The sheer number of orphans being created is unusual in human history, as is the fact that many are dual orphans, children who have lost both parents and must be cared for by someone else. Compounding the problem for the elderly is the fact that their own numbers and the proportion of the population they constitute are also being affected by the epidemic, and all of the changes wrought by an HIV epidemic evolve as the epidemic grows and stabilizes. Accordingly, to adequately understand the total impact of the epidemic on the number and proportion of children who are orphans and on the number of grandparents and other family members who will be alive to care for them, one must employ a “whole population” model. Such a model takes into account all of the major avenues through which HIV impacts a population and how these interact with one another. Gregson, Garnett, and Anderson (1994) constructed one such model in the mid-1990s and used it to predict the major increase in the number and proportion of children who are orphaned as a result of HIV. Many of their theoretical findings are being validated now, as the epidemic unfolds and large numbers of orphans begin to appear in the worst affected African countries (Joint United Nations Programme on HIV/AIDS, UNICEF, and U.S. Agency for International Development, 2002).

Gregson and colleagues (1994) also examined more general demographic impacts of an HIV epidemic and demonstrate significant changes in the age-specific sex ratio, population age structure, and overall growth rates—all of which affect the elderly as the underlying structure and size of the population changes. Results presented here largely corroborate their findings while adding some additional nuances.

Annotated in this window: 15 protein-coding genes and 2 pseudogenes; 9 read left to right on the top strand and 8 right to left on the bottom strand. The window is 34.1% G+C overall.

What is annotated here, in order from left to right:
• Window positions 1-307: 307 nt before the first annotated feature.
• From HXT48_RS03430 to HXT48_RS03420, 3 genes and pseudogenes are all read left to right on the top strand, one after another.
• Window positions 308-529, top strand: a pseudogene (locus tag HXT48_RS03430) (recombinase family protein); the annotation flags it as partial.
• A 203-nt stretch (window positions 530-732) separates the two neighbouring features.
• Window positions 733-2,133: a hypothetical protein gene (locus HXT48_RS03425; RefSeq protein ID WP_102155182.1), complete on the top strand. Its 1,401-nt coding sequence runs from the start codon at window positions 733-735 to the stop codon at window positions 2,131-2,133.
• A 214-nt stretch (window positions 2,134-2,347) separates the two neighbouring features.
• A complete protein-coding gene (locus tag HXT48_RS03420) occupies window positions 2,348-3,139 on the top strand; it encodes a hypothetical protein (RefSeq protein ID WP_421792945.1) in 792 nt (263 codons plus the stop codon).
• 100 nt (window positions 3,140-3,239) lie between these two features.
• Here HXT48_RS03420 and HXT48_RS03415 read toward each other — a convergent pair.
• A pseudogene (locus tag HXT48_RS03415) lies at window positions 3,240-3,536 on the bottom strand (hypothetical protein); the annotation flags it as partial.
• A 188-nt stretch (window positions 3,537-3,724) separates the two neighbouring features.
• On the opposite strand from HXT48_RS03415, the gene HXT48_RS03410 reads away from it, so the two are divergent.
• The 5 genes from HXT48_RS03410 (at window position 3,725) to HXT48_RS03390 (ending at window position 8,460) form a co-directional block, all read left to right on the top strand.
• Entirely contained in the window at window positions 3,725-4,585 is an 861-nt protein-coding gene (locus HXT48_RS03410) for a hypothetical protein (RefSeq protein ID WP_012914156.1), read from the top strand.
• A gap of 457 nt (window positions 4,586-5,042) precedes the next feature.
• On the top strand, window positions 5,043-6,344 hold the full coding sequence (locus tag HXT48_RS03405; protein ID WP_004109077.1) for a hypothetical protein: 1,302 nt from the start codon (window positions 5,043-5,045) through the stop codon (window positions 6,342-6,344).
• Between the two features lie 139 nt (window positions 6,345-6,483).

The work presented here employs a different modeling strategy from that used by Gregson and colleagues (1994) to explore many of the same questions. The individual-level microsimulator used here is capable of modeling marriage, sex, and the biological and behavioral impacts of HIV. The individual-level nature of the model allows it to track the links between parents and children and grandparents and grandchildren. In comparison to the deterministic, compartmental model used by Gregson and colleagues, this model provides a direct means through which to measure the number of orphans and the number of grandparents who could be living with orphaned grandchildren. In addition, it is able to realistically model two different types of intervention: a preventive, largely behaviorally mediated intervention and an antiretroviral treatment program, which reduces viral load and increases the time between infection and death without having other specific preventive effects. Treatment programs of these two types are simulated in the late phase of an HIV epidemic to ascertain their overall effects and how these affect the situation of the elderly. It is important to keep in mind that the microsimulator used here is a heuristic tool that allows us to explore the intricate, interrelated processes operating to create

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